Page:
January 5, 2009
FOR IMMEDIATE RELEASE
NEW YORK, NY-The copper industry is working together to answer one very important question: Can copper and copper alloys (brass and bronze) help curb the spread of bacteria that cause hospital infection? Results of laboratory testing and clinical trials indicate that they can. Scientists from around the world shared their work at the first world congress, 'Copper and Public Health', on copper's role in fighting the bacteria that cause hospital-acquired infections. The conference was held in Athens, Greece in November.
Leading scientists from the U.K., U.S., Germany and Greece, representing the disciplines of infection control, pathology, microbiology, hospital design, metallurgy and engineering, presented the scientific evidence supporting the case for incorporating copper surfaces into healthcare environments to help reduce the risk of infection and to protect public health. The first results from a clinical trial in Birmingham, England, demonstrate that the use of copper on certain surfaces on a busy hospital ward resulted in 90-100 percent fewer micro-organisms than the amount found on the control ward.
In the U.S., hospital-acquired infections claim the lives of some 100,000 people each year. The U.S. Copper Development Association (CDA) is taking a lead role in this international effort through two main initiatives: EPA registration of copper and copper alloys as antimicrobial and the initiation of clinical trials in three U.S. hospitals.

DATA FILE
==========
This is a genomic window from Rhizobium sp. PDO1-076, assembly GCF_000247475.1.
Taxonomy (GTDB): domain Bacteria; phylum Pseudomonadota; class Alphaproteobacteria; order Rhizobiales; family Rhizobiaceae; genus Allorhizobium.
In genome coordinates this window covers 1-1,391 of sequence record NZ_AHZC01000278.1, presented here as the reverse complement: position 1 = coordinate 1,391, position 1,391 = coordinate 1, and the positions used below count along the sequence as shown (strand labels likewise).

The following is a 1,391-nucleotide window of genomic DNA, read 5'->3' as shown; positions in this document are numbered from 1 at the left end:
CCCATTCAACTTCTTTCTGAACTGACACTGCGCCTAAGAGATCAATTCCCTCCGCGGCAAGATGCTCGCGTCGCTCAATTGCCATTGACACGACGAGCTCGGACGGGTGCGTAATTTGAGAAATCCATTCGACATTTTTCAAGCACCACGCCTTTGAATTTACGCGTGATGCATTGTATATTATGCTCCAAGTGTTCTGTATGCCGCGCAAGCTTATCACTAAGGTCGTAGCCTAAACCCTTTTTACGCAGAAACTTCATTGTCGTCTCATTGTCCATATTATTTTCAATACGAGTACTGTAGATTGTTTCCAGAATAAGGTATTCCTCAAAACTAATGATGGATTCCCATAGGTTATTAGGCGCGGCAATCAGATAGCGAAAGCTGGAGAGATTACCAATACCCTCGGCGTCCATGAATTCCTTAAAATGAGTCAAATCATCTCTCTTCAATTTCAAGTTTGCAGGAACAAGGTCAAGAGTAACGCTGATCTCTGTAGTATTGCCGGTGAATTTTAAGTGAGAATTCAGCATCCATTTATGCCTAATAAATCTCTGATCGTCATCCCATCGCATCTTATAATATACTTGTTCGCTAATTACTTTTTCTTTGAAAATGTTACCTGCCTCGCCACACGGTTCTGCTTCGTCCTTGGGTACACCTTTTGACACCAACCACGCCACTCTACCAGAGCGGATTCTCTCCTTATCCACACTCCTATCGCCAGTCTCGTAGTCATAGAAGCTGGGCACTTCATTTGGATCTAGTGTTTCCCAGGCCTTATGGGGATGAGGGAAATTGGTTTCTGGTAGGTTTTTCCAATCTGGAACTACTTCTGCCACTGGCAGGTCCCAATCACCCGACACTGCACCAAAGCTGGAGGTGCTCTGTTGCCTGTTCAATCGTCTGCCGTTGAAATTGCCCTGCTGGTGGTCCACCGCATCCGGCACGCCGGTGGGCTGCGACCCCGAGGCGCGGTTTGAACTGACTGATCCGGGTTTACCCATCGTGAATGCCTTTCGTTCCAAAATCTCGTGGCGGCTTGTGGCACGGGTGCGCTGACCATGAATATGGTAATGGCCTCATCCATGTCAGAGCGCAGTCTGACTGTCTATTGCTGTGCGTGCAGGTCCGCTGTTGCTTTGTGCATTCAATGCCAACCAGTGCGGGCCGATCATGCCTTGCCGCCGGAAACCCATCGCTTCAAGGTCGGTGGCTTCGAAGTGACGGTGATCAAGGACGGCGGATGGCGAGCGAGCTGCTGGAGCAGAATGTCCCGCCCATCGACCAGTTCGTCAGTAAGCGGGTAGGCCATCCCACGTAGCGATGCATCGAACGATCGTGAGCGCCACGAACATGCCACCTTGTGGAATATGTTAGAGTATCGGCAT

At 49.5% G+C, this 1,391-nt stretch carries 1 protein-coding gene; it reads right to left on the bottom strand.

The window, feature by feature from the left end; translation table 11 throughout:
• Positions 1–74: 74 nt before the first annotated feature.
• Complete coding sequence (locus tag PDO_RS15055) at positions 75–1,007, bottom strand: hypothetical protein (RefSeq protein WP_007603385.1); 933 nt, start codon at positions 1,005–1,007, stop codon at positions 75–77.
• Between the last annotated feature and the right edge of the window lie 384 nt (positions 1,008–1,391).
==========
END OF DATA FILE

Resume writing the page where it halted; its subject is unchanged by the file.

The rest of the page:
The EPA registration was granted based on independent laboratory tests demonstrating that copper, brass and bronze are more than 99.9 percent effective in killing specific disease-causing bacteria, including Methicillin-resistant Staphylococcus aureus (MRSA), one of the most virulent strains of antibiotic-resistant bacteria and a common cause of hospital- and community-acquired infections.
The clinical trials are comparing the amount of bacteria found on stainless steel, plastic and aluminum objects in intensive care units with the amount found on the same objects made of antimicrobial copper alloys, such as brass and bronze, in order to determine if copper alloys can lessen cross contamination, and perhaps lower rates of infection. The trials are funded by the U.S. Department of Defense under the aegis of the Telemedicine and Advanced Technologies Research Center (TATRC), a section of the Army Medical Research and Materiel Command (USAMRMC).